She stayed silent, and he dared another glance, worried she was appalled at his speech, but it turned out she appeared only to be considering something carefully. At last she favored him with a wicked smile. “Judging by the fact that you stand here looking frustrated and Mrs. Gordon seems to have no interest in giving you a tour, might I assume you plan to find this rare flower on your own?”
Wes hesitated before nodding.
Miss Brannigan smiled at him. “I wish you success. If you need a distraction at a doorway, let me know and I will do my best.” She inclined her head at the crush. “Would you care, my lord, to return the favor, and tell me in which pool of guests I might best find my fish?”
Warmed by her lack of convention and her easy acceptance of his impediment, Wes decided to indulge her. He turned to give the crowd a proper study.
It truly was a gauche attendance. Merchants and bankers, West Indies plantation owners returned—a few Army and Royal Navy gentlemen, though of course none of any quality. But Mrs. Gordon had scored a coup, for a few men of fashion had deigned to attend. They were the lower sort, but they were here. It would lend credence to the Gordons’s social aspirations. “I saw the most charming statue at the Gordons’s party last week. Yes, darling, the Gordons.” And the fops would jockey carefully, riding the line between demeaning themselves by the association and elevating slightly the reputation of someone who didn’t deserve the elevation at all.
In short, London society as usual.
Wes knew none of the attendees personally, though he could guess a few by reputation. He didn’t circulate in society, no, but when one did most of one’s dining at clubs, the most amazing tidbits could be overheard. The short man in the striped trousers had to be Benjamin Bennett, of the Devonshire Bennetts. Yes, it would make sense that he would be here, balanced on the edge of decency, as the rumors were that he’d been left practically at the altar. Given what Wes had heard of Bennett’s gaming debts, the bride-to-be had made a narrow escape. And there was the broad-shouldered gentleman with a bright blue waistcoat and an Osbaldiston knot: that had to be Fredrick Grainville. He’d married Lord Gatley’s daughter and, according to rumor, left her to languish in Scotland while he chased actresses and dancers. But his father had left him a fortune from his time in India, and his brother was an admiral in the Royal Navy, fighting away in China. Plus, he was a notorious charmer. Certainly half the women in the room were swooning over him.
Indeed, Wes could scarcely blame them.
He wasn’t finding anyone for Miss Brannigan, he realized.
Wes was scanning faces in a crowd he thought might be her likeliest bet when he saw the man. He was as much a darling of the crowd as Grainville, but Wes didn’t know a single thing about him. He might have dismissed him, except the man was very charming and exceptionally pretty. Dressed in a long cream coat with tails, he looked like he belonged at a masquerade ball, or perhaps the court of George III. He drifted through the guests with such ease and grace he was almost dancing. His dark blond hair was long, unfashionably so, but on him it was so winsome as to reset the fashion itself. Blond tendrils curled artfully against his forehead and cheek, and even his hair, pulled back in a queue, had been set to the iron so that it caressed the lip of his gold-embroidered collar whenever he turned his head. He wore a cravat even more old-fashioned than Wes’s own, tied loosely to offer a tantalizing view of a long smooth white neck.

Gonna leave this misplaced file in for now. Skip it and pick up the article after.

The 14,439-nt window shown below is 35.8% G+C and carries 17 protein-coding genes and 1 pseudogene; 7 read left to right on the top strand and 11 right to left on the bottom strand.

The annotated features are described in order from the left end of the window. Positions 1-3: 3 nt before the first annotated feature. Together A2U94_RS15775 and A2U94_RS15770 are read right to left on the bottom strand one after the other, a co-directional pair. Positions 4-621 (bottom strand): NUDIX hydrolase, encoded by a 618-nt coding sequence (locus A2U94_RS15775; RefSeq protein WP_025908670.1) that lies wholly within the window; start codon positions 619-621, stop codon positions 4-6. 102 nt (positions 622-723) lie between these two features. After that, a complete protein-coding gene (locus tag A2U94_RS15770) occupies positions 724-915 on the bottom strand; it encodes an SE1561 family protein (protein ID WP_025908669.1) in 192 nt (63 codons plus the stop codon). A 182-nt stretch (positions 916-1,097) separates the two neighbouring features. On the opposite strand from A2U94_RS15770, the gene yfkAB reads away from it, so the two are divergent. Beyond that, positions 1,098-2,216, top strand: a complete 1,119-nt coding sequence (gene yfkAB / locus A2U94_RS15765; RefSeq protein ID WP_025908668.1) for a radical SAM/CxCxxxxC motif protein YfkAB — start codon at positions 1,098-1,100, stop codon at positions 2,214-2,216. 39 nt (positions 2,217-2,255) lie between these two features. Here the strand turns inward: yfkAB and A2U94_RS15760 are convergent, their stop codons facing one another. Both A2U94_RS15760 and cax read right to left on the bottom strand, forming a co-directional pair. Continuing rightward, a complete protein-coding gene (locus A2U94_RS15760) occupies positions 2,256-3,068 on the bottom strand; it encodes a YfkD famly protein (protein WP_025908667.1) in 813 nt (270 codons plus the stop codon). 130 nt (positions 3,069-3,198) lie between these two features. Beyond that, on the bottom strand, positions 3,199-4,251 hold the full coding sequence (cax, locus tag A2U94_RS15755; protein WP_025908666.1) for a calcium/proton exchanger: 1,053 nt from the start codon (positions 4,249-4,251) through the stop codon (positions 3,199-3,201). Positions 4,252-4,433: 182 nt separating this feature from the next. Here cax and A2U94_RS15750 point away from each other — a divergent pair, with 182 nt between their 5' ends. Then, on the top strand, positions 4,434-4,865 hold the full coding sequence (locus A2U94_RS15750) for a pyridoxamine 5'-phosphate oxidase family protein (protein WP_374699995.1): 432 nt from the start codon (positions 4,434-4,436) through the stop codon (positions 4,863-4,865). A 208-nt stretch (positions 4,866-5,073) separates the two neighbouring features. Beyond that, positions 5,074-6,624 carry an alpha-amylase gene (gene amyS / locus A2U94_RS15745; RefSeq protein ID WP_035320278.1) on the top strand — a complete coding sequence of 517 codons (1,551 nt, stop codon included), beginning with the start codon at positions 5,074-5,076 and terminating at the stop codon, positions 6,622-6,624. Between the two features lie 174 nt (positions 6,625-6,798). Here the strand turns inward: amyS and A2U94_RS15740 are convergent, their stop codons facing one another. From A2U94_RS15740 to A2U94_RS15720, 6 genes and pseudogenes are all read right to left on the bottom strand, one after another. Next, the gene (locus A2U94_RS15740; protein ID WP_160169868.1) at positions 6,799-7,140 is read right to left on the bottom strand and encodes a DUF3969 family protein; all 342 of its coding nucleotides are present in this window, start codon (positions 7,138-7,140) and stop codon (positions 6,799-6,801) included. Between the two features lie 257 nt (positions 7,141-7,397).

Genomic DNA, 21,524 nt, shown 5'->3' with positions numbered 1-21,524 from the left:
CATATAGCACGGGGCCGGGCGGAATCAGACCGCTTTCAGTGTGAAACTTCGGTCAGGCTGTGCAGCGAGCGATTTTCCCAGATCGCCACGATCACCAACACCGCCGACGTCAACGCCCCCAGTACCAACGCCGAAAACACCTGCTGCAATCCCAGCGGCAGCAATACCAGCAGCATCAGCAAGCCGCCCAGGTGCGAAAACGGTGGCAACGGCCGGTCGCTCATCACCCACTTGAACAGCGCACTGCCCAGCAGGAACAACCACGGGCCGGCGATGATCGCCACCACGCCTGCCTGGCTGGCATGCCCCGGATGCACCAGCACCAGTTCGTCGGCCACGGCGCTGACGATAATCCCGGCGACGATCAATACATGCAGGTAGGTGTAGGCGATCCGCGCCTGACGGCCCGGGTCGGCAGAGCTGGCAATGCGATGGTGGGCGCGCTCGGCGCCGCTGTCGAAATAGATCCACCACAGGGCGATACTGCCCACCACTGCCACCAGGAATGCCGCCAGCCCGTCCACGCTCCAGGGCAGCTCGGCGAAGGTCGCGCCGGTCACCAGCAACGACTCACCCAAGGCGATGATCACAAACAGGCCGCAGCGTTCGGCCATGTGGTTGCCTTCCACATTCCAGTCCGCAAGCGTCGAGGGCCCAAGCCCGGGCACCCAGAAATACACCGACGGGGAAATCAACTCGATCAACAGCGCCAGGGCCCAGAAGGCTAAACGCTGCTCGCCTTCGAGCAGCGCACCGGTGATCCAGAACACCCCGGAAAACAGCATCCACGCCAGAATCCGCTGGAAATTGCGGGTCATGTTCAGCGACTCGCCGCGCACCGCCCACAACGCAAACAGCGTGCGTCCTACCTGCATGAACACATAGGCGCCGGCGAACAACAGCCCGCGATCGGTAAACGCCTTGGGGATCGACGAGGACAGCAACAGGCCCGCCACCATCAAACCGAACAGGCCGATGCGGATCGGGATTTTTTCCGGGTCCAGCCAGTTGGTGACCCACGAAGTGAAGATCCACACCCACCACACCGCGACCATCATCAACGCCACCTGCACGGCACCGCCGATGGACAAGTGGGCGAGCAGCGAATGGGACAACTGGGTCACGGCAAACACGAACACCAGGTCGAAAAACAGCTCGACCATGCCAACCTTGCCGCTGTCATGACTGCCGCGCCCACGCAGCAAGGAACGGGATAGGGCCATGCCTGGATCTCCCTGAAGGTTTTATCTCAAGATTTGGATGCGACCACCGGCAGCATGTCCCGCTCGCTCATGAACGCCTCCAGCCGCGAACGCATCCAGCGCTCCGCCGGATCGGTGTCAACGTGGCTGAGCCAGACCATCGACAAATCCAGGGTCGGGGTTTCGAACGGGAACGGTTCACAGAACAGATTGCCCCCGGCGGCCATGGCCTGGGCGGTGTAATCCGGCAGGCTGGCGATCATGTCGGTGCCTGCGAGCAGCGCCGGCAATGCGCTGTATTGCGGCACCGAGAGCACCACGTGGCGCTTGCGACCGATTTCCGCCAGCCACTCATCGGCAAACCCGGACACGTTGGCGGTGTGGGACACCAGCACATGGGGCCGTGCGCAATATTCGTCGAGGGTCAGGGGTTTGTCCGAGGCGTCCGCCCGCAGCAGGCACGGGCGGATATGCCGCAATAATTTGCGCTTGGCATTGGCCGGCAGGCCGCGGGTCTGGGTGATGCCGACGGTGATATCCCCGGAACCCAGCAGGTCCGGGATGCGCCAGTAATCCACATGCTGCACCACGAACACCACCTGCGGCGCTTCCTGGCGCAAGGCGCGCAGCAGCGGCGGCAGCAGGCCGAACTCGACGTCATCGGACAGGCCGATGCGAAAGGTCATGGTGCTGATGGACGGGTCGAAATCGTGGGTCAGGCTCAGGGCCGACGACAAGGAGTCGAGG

The man moved in and out of conversations with the same grace he employed to drift across the ballroom floor. He was a practiced flirt, making his dancing and conversation partners blush while never managing to encourage anyone too much. He flirted, too, Wes noticed, with the men. Older men, especially those well-married and firmly off the mart. Though in truth any man who had set himself aside but smelled of money was approached with wide smiles and shining dark eyes. Laughter too—soft, beguiling laughter that was almost feminine. In fact, everything about the man was a tantalizing mix of male and female. The boldness of a male, the obsequiousness of a female. The frame of a man but the softness of a woman. And pretty. Handsome and pretty at once.
In short, he was the very sort of man Wes preferred.
“No one, my lord?” Miss Brannigan prompted, sounding wistful.
Wes startled and hastily jerked his gaze away from the blond man. He made one last sweep of the room before nodding as casually as he could at a sad-looking gentleman in a worn brown topcoat near the punch table. “Elton,” he managed, after coaxing his open mouth around the “El” for three seconds of preparation. “Welsh b-b-businessman. L-Looks sh-shabby, but h-he’s h-heavy p-pockets. M-M-Misses his w-w-wife. T-Talks c-c-constantly of the n-n-need for f-f-founding h-h-hospitals for w-w-women.”
Miss Brannigan looked pleased. “Thank you very much, my lord. I am quite in your debt.”
Wes inclined his head in her direction. “H-H-Happy to ob-b-blige.”
The expression on her face went briefly enigmatic, and then she lifted her reticule and fished inside it. “I suspect you won’t like my mentioning it, but I cannot help but notice you possess a rather pronounced stutter, and I would feel remiss if I did not offer this.” She handed him a card. “It bears my name and address, and should you ever wish to look me up, I would be more than happy to share with you the techniques I know to overcome the affliction.”
Wes did not take the card. “I h-h-have s-s-seen d-d-doctors—”